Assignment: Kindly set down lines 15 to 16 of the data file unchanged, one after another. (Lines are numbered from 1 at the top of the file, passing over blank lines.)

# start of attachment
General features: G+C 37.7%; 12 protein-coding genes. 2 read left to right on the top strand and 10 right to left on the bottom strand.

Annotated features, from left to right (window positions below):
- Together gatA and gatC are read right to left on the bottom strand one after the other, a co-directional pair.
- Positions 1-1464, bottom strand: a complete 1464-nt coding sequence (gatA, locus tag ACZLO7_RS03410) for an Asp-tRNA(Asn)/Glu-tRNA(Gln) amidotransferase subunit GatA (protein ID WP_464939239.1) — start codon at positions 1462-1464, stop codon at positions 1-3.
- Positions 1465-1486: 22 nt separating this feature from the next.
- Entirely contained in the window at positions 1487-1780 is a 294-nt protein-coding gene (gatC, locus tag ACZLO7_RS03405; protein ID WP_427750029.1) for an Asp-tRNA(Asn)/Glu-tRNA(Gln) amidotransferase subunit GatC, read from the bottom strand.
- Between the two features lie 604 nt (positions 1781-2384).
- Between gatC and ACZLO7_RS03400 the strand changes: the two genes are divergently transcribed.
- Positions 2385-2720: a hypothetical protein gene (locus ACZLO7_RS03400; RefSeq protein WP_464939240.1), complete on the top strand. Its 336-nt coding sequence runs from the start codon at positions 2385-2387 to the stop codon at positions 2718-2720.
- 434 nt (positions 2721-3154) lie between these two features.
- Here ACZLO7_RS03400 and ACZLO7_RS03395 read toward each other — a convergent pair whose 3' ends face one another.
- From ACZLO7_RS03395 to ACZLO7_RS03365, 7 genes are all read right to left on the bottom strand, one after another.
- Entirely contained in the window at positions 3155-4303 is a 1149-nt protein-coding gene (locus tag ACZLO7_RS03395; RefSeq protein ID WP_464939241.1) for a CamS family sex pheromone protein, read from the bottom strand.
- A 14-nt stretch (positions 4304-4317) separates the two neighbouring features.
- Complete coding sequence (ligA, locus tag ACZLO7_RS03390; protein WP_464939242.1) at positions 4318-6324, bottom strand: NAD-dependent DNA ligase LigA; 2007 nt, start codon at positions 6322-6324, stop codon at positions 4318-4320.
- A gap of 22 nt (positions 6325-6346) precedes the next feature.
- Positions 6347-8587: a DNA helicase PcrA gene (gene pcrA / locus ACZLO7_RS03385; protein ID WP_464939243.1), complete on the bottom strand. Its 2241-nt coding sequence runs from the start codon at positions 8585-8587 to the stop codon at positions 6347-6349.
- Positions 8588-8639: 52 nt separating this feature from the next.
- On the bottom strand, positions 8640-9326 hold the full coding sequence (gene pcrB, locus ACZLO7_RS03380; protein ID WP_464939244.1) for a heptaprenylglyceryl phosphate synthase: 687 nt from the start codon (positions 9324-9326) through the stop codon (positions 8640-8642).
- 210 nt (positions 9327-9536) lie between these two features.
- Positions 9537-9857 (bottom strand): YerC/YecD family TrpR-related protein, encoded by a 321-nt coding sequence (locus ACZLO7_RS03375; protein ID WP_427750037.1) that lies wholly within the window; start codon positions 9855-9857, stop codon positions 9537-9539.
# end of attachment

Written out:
- Complete coding sequence (ligA, locus tag ACZLO7_RS03390; protein WP_464939242.1) at positions 4318-6324, bottom strand: NAD-dependent DNA ligase LigA; 2007 nt, start codon at positions 6322-6324, stop codon at positions 4318-4320.
- A gap of 22 nt (positions 6325-6346) precedes the next feature.